TIGER WOODS: Yeah, I think the guys that play on the European Tour don't have to face this type of climate. There's no doubt about that, not on a daily basis. I live in Florida, and this is normal in the summertime. It's what we face for three or four months of the year. Sometimes worse than this. The guys who play in Europe don't really have that on, I guess, a routine basis every year. The only time they face that is when they go outside of Europe. I think, also, the golf courses aren't set up like this, and they aren't set up like this on our Tour anyways, just in the major championships. And this one is more severe. We do play golf courses that are slightly more difficult than they do in Europe. The rough is a little bit higher. And that's what we have done in the last, I guess, five to ten years; we've made a concerted effort to make the golf courses more difficult. Our PGA TOUR staff have gotten the feedback from the players, and that's what the players have wanted and that's what we've done. When I've gone over to Europe, I've only played a select few in Europe, not all of them, just a select few, and the ones I have played, they aren't set up how they are in the States. And that's just, I think, part of the climate. It's very hard to get the rough to grow that high and the greens that fast.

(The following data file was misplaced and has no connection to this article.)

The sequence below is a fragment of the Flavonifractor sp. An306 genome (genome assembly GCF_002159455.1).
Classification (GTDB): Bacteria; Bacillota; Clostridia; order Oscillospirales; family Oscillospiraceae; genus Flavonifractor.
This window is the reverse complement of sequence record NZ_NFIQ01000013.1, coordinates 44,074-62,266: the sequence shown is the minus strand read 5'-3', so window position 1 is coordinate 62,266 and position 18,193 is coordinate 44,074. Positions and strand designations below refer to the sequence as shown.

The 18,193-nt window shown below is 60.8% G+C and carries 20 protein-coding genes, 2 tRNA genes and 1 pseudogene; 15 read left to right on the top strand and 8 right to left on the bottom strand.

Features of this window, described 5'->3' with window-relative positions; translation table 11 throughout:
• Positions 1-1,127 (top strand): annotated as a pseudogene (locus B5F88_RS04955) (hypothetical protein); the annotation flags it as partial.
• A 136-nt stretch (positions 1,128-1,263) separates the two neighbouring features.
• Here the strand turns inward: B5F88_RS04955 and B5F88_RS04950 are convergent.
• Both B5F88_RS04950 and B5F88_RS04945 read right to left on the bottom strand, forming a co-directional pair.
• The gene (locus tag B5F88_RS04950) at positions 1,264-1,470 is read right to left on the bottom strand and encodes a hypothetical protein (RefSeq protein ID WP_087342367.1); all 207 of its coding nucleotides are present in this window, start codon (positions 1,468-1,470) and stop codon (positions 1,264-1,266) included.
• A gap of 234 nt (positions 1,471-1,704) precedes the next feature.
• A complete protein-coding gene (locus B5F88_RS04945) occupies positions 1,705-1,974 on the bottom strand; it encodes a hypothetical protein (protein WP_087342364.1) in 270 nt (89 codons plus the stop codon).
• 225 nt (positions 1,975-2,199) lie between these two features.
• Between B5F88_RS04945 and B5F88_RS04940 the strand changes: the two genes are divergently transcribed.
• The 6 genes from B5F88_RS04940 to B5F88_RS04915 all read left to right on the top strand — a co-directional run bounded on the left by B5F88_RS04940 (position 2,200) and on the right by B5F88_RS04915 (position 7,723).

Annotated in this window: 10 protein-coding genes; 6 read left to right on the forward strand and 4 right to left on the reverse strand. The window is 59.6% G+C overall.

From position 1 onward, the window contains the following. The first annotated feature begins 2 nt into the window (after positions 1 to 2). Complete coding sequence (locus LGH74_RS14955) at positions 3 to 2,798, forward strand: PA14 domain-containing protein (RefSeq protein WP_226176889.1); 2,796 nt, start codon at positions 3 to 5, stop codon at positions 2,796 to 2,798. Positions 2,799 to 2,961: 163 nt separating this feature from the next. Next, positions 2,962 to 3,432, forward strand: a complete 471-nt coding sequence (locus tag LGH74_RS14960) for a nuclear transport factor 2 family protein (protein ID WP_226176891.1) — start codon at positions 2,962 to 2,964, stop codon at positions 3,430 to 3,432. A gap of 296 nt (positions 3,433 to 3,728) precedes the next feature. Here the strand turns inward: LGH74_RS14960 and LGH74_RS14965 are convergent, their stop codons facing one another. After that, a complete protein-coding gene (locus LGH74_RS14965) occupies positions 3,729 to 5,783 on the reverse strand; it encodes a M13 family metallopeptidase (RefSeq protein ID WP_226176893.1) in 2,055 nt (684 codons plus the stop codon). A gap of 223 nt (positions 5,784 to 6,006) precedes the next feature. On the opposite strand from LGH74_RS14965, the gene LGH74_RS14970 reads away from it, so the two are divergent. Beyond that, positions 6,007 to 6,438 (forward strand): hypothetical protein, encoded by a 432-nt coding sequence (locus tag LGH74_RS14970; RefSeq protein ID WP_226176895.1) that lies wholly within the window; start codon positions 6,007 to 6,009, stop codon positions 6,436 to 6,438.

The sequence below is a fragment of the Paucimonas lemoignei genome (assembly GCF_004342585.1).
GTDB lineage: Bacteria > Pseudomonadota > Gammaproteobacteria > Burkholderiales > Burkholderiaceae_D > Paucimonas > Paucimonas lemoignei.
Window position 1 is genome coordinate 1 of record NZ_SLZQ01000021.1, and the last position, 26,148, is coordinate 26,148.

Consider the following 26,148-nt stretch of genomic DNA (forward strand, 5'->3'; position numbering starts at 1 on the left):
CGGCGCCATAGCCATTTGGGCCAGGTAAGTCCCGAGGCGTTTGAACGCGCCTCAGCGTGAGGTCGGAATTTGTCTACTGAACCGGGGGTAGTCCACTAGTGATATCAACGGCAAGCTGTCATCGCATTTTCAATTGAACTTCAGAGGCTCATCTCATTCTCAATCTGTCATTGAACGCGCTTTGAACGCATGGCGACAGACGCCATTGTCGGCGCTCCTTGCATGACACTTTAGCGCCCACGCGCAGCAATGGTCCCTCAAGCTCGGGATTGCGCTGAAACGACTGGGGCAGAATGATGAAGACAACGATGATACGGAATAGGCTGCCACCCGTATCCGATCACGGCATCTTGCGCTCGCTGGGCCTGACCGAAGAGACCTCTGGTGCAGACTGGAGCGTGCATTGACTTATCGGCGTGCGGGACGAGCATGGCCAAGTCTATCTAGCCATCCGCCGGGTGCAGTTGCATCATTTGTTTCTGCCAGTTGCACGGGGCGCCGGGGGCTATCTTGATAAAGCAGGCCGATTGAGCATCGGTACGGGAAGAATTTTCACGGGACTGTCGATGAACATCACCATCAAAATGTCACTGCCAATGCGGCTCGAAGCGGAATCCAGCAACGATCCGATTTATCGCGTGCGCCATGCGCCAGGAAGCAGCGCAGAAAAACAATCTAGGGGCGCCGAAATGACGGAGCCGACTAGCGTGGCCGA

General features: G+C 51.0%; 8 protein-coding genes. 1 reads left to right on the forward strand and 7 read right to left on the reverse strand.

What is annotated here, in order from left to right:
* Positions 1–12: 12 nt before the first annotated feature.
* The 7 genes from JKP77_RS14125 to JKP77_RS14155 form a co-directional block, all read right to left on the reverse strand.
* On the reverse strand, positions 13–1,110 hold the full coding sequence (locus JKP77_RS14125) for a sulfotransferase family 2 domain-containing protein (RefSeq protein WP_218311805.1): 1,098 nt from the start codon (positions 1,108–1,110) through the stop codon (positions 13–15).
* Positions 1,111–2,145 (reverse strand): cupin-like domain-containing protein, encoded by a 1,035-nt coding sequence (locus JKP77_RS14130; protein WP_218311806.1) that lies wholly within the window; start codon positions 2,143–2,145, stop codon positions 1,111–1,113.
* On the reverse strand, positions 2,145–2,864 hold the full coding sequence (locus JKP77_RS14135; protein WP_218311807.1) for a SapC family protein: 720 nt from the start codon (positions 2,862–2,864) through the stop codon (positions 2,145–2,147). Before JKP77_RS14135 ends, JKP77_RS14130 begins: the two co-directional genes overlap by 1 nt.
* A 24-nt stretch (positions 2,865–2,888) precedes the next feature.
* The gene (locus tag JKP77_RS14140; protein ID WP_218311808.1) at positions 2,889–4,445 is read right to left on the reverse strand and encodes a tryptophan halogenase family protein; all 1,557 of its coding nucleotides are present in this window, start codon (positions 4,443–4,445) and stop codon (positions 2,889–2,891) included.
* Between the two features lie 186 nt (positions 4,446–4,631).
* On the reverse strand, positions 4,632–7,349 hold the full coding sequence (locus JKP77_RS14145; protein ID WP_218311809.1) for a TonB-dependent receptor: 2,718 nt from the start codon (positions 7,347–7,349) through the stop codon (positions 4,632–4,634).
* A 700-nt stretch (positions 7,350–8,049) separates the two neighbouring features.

Q. Tiger, I guess you're always thinking majors. When do you switch on for this one? When did you switch on for this one?
TIGER WOODS: You mean start preparing for it?
Q. Yes. Mentally, yes.